The text of Qatar’s WTO complaint cites “coercive attempts at economic isolation” and spells out how they are impeding Qatar’s rights in the trade in goods, trade in services and intellectual property.

The complaints against Saudi Arabia and the UAE run to eight pages each, while the document on Bahrain is six pages.

There was no immediate reaction from the three to Qatar’s complaint, which is likely to be circulated at the WTO later this week.

The disputed trade restrictions include bans on trade through Qatar’s ports and travel by Qatari citizens, blockages of Qatari digital services and websites, closure of maritime borders and prohibition of flights operated by Qatari aircraft.

The complaint does not put a value on the trade boycott, and al-Thani declined to estimate how much Qatar could seek in sanctions if the litigation ever reached that stage, which can take 2-5 years or longer in the WTO system.

“We remain hopeful that the consultations could bear fruit in resolving this,” he said.

The WTO suit does not include Egypt, the fourth country involved in the boycott. Although it has also cut travel and diplomatic ties with Qatar, Egypt did not expel Qatari citizens or ask Egyptians to leave Qatar.

Al-Thani declined to explain why Egypt was not included.

“Obviously all options are available. But we have not raised a consultation request with Egypt yet,” he said.

In its WTO case, Qatar would also draw attention to the impact the boycott was having on other WTO members, he added.

Many trade diplomats say that using national security as a defence risks weakening the WTO by removing a taboo that could enable countries to escape international trade obligations.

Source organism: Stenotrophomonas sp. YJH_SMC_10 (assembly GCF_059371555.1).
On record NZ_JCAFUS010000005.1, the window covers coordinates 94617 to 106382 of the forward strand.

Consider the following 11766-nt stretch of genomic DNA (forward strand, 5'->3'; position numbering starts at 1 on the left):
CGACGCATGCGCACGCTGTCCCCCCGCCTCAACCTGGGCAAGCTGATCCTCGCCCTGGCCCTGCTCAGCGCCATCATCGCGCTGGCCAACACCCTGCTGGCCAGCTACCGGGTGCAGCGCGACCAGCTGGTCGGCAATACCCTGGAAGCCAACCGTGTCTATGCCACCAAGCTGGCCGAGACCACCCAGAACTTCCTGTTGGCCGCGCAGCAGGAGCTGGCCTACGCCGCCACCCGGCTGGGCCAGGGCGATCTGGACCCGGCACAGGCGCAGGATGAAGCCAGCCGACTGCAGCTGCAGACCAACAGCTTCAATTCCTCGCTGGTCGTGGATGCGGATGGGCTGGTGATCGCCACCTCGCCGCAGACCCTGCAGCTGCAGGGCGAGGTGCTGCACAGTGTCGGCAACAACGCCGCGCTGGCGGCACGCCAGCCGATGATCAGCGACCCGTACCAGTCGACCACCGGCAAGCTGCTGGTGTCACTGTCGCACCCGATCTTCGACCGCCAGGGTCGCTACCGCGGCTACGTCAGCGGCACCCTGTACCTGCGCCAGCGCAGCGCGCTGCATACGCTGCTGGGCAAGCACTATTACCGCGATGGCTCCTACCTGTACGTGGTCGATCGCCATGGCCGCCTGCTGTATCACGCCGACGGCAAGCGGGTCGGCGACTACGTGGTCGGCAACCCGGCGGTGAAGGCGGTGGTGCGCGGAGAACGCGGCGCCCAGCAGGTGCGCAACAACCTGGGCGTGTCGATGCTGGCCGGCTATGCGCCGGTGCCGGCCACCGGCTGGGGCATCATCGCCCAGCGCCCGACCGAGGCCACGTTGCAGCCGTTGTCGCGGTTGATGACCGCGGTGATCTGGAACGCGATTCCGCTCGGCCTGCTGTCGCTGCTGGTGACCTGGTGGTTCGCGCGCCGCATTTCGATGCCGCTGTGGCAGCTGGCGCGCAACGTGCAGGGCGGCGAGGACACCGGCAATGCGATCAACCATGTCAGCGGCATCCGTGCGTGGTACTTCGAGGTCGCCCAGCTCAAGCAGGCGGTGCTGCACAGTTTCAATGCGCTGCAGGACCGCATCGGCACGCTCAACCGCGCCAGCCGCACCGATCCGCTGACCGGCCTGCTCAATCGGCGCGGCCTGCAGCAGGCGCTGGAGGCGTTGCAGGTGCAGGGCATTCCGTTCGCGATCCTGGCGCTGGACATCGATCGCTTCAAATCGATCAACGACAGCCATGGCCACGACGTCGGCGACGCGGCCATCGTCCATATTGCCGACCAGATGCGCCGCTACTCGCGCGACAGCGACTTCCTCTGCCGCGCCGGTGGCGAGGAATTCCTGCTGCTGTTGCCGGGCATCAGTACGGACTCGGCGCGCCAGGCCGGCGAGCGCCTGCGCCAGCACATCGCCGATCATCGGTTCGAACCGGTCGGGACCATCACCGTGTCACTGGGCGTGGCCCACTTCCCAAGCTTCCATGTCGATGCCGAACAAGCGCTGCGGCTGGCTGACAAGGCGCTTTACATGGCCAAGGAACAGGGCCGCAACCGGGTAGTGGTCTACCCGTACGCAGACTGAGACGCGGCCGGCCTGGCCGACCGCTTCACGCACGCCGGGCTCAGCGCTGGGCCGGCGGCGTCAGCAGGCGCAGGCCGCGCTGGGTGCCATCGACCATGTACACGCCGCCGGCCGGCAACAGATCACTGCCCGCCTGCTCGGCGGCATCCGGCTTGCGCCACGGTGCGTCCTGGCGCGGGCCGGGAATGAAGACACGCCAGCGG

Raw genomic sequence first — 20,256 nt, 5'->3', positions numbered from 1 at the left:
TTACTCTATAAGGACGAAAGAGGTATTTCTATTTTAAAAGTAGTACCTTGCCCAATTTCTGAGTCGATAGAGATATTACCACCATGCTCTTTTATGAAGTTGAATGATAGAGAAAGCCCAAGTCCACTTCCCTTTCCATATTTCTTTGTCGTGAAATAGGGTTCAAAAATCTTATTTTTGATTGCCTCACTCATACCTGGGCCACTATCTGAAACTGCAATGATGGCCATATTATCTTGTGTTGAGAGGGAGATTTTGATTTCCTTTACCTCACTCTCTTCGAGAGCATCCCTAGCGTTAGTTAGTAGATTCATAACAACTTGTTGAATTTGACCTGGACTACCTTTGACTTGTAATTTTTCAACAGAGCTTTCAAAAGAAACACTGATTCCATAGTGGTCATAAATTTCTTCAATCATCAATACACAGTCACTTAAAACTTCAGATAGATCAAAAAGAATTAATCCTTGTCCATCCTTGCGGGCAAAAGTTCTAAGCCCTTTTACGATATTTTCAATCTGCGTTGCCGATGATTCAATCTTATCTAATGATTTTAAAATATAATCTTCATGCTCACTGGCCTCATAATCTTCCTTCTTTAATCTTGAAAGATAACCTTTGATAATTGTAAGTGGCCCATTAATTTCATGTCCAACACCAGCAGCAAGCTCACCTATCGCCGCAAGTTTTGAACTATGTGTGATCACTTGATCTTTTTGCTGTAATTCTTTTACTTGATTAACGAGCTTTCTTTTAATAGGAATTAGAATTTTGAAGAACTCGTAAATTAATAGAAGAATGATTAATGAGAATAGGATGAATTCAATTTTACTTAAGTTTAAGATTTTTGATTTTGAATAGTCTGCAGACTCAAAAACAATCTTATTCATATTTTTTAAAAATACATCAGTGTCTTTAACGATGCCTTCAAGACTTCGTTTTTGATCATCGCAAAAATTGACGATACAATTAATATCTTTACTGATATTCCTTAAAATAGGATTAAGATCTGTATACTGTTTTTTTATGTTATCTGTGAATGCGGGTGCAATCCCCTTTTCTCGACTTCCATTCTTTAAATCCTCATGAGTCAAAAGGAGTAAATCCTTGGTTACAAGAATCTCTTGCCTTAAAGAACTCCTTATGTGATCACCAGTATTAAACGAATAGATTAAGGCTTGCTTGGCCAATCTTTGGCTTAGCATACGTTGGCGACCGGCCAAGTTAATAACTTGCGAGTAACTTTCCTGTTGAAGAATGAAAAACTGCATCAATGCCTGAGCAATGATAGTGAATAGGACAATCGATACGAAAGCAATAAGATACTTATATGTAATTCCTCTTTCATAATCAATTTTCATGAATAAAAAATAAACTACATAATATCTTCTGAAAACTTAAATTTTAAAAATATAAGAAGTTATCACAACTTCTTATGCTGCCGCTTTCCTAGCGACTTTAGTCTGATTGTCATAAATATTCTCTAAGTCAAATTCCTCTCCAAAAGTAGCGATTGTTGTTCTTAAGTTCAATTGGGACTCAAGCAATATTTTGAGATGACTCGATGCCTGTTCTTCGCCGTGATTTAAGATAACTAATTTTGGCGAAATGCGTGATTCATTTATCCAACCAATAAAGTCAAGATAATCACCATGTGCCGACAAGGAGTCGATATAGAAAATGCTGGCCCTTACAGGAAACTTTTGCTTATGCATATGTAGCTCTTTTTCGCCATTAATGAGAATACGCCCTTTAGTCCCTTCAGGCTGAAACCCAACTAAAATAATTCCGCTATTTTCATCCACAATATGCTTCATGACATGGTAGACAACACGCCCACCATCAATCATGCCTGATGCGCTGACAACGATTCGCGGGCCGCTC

Al-Thani said governments had wide discretion to invoke the national security defence but it had to be subject to oversight.

“If it is self-regulating, that is a danger to the entire multilateral trading system itself. And we believe the WTO will take that into consideration.”

Qatar also raised the boycott at a meeting of the United Nations’ International Civil Aviation Organization (ICAO) on Monday, al-Thani said.

In comments to Qatar-based Al Jazeera television later on Monday, Qatar’s transport and information minister said the boycotting countries had discriminated against Doha in violation of an international agreement guaranteeing overflights.

“These countries have used this right arbitrarily and imposed it on aircraft registered only in the State of Qatar,” Jassim bin Saif al-Sulaiti said.

Qatar in June asked Montreal-based ICAO to resolve the conflict, using a dispute resolution mechanism in the Chicago Convention, a 1944 treaty that created the agency and set basic rules for international aviation.

Saudi Arabia, the United Arab Emirates, Egypt and Bahrain said on Sunday they would allow Qatari planes to use air corridors in emergencies.

Joint drill launched

Turkey and its main regional ally Qatar on Tuesday launched military exercises in the emirate that will involve some 250 Turkish troops and 30 armoured vehicles, reports said.

The exercises come as Ankara presses on with its unequivocal backing of Doha in the crisis triggered by the political and economic isolation of Qatar by Gulf and other Arab states led by Saudi Arabia.

Turkish state media said that the Turkish frigate TCG Gokova had docked in Doha earlier this week carrying 214 soldiers who would take part in the exercises.

The exercises got underway on Tuesday and would initially involve ground forces with naval forces later on, NTV television said. An observation day involving top commanders would take place on Aug 7-8, it added.

A total of 250 Turkish soldiers and 30 armoured vehicles will take part, it added.

On June 5, Saudi Arabia, Bahrain, the United Arab Emirates and Egypt cut ties with Qatar accusing it of backing extremism and fostering ties with their Shiite rival Iran.

Doha denies the claims and has been strongly backed by Ankara throughout the standoff.

The crisis has put Turkey in a delicate position as it seeks to balance its strategic alliance with Qatar with preserving its own relations with regional kingpin Saudi Arabia.

Turkey is setting up a military base in Qatar, its only such outpost in the region. It has sped up the process since the crisis began and reportedly now has 150 troops at the base.

After a whistlestop tour of the region last month that included visits to Qatar, Saudi Arabia and Kuwait, Turkish President Recep Tayyip Erdogan said more time was needed to solve the crisis.